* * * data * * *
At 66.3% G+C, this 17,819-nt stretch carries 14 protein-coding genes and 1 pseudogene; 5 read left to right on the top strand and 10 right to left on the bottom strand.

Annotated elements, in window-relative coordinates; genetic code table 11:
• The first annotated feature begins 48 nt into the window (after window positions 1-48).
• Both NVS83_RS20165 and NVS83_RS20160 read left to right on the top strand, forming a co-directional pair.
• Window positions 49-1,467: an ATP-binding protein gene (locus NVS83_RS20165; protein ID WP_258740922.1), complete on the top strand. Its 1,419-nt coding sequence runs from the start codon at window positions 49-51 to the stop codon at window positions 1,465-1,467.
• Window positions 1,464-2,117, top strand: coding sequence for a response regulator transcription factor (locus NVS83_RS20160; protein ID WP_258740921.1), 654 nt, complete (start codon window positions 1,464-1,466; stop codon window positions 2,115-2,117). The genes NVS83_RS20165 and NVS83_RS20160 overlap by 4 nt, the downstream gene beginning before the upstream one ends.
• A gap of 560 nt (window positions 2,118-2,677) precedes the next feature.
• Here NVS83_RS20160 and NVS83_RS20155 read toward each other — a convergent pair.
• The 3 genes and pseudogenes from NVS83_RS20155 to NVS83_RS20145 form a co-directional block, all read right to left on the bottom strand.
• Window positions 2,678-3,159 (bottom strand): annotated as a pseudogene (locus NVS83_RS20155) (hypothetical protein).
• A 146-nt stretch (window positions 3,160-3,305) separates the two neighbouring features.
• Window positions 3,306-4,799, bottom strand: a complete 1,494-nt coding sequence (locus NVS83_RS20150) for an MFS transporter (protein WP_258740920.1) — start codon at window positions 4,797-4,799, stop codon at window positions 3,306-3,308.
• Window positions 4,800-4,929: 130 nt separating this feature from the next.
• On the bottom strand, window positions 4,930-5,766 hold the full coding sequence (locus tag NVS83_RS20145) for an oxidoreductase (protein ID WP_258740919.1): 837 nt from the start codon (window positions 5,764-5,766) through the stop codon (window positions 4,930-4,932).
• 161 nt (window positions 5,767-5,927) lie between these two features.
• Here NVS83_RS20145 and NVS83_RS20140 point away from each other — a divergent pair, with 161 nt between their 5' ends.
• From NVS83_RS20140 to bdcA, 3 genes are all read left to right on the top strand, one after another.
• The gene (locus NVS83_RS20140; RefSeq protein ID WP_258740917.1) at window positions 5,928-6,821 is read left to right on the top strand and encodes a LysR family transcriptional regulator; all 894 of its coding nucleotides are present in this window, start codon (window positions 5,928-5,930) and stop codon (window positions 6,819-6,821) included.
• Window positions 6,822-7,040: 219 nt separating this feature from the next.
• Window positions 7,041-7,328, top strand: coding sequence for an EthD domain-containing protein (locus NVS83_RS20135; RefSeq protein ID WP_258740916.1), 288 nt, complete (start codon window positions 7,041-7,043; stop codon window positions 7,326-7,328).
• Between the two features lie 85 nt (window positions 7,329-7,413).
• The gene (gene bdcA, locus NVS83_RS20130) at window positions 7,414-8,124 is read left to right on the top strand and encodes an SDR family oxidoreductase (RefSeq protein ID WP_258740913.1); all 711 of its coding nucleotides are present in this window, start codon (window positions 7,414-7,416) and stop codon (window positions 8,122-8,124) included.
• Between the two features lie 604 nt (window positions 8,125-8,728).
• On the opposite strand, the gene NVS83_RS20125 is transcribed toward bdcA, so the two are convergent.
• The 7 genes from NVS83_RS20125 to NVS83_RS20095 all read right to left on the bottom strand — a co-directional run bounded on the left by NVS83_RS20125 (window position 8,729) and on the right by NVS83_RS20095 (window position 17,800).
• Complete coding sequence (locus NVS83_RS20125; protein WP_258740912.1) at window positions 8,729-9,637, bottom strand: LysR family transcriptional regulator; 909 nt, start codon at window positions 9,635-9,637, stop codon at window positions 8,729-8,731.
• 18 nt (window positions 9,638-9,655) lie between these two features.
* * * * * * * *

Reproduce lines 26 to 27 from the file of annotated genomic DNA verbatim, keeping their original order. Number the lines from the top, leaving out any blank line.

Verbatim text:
• Complete coding sequence (locus NVS83_RS20125; protein WP_258740912.1) at window positions 8,729-9,637, bottom strand: LysR family transcriptional regulator; 909 nt, start codon at window positions 9,635-9,637, stop codon at window positions 8,729-8,731.
• 18 nt (window positions 9,638-9,655) lie between these two features.